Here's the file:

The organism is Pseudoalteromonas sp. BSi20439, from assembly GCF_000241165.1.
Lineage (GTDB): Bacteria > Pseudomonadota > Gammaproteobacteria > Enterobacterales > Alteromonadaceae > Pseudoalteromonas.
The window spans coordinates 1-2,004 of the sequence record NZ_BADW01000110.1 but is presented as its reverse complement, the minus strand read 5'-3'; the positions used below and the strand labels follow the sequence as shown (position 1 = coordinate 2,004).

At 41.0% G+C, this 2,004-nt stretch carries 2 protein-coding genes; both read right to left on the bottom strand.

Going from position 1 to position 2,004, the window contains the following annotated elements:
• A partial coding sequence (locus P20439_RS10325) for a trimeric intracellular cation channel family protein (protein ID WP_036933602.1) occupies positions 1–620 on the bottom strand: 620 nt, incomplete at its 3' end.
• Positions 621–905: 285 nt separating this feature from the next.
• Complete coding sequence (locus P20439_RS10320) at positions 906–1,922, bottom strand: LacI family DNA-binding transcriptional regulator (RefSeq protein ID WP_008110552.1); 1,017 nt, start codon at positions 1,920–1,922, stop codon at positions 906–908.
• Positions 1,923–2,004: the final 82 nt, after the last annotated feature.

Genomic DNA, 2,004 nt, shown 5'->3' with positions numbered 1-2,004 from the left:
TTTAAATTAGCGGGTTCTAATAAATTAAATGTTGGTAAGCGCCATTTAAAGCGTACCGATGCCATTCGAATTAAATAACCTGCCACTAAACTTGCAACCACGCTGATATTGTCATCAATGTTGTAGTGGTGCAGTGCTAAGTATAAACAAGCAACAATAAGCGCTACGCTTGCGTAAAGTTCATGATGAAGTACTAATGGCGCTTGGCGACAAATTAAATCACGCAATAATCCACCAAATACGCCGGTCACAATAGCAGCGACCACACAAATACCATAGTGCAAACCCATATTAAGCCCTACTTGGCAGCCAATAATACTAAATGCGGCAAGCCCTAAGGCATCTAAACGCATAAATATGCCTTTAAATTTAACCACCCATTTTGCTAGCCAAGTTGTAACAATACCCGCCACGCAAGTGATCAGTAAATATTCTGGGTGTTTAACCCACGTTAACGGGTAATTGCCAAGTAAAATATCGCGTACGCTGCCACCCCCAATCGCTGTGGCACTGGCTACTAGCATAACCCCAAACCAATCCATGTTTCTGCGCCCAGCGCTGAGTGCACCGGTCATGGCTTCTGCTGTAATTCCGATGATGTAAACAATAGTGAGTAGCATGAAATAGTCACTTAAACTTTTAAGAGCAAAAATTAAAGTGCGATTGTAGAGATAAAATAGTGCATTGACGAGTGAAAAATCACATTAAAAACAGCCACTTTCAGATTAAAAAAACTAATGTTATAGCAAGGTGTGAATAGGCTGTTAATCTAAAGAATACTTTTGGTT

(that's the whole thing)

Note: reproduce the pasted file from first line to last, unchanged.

The organism is Pseudoalteromonas sp. BSi20439, from assembly GCF_000241165.1.
Lineage (GTDB): Bacteria > Pseudomonadota > Gammaproteobacteria > Enterobacterales > Alteromonadaceae > Pseudoalteromonas.
The window spans coordinates 1-2,004 of the sequence record NZ_BADW01000110.1 but is presented as its reverse complement, the minus strand read 5'-3'; the positions used below and the strand labels follow the sequence as shown (position 1 = coordinate 2,004).

At 41.0% G+C, this 2,004-nt stretch carries 2 protein-coding genes; both read right to left on the bottom strand.

Going from position 1 to position 2,004, the window contains the following annotated elements:
• A partial coding sequence (locus P20439_RS10325) for a trimeric intracellular cation channel family protein (protein ID WP_036933602.1) occupies positions 1–620 on the bottom strand: 620 nt, incomplete at its 3' end.
• Positions 621–905: 285 nt separating this feature from the next.
• Complete coding sequence (locus P20439_RS10320) at positions 906–1,922, bottom strand: LacI family DNA-binding transcriptional regulator (RefSeq protein ID WP_008110552.1); 1,017 nt, start codon at positions 1,920–1,922, stop codon at positions 906–908.
• Positions 1,923–2,004: the final 82 nt, after the last annotated feature.

Genomic DNA, 2,004 nt, shown 5'->3' with positions numbered 1-2,004 from the left:
TTTAAATTAGCGGGTTCTAATAAATTAAATGTTGGTAAGCGCCATTTAAAGCGTACCGATGCCATTCGAATTAAATAACCTGCCACTAAACTTGCAACCACGCTGATATTGTCATCAATGTTGTAGTGGTGCAGTGCTAAGTATAAACAAGCAACAATAAGCGCTACGCTTGCGTAAAGTTCATGATGAAGTACTAATGGCGCTTGGCGACAAATTAAATCACGCAATAATCCACCAAATACGCCGGTCACAATAGCAGCGACCACACAAATACCATAGTGCAAACCCATATTAAGCCCTACTTGGCAGCCAATAATACTAAATGCGGCAAGCCCTAAGGCATCTAAACGCATAAATATGCCTTTAAATTTAACCACCCATTTTGCTAGCCAAGTTGTAACAATACCCGCCACGCAAGTGATCAGTAAATATTCTGGGTGTTTAACCCACGTTAACGGGTAATTGCCAAGTAAAATATCGCGTACGCTGCCACCCCCAATCGCTGTGGCACTGGCTACTAGCATAACCCCAAACCAATCCATGTTTCTGCGCCCAGCGCTGAGTGCACCGGTCATGGCTTCTGCTGTAATTCCGATGATGTAAACAATAGTGAGTAGCATGAAATAGTCACTTAAACTTTTAAGAGCAAAAATTAAAGTGCGATTGTAGAGATAAAATAGTGCATTGACGAGTGAAAAATCACATTAAAAACAGCCACTTTCAGATTAAAAAAACTAATGTTATAGCAAGGTGTGAATAGGCTGTTAATCTAAAGAATACTTTTGGTT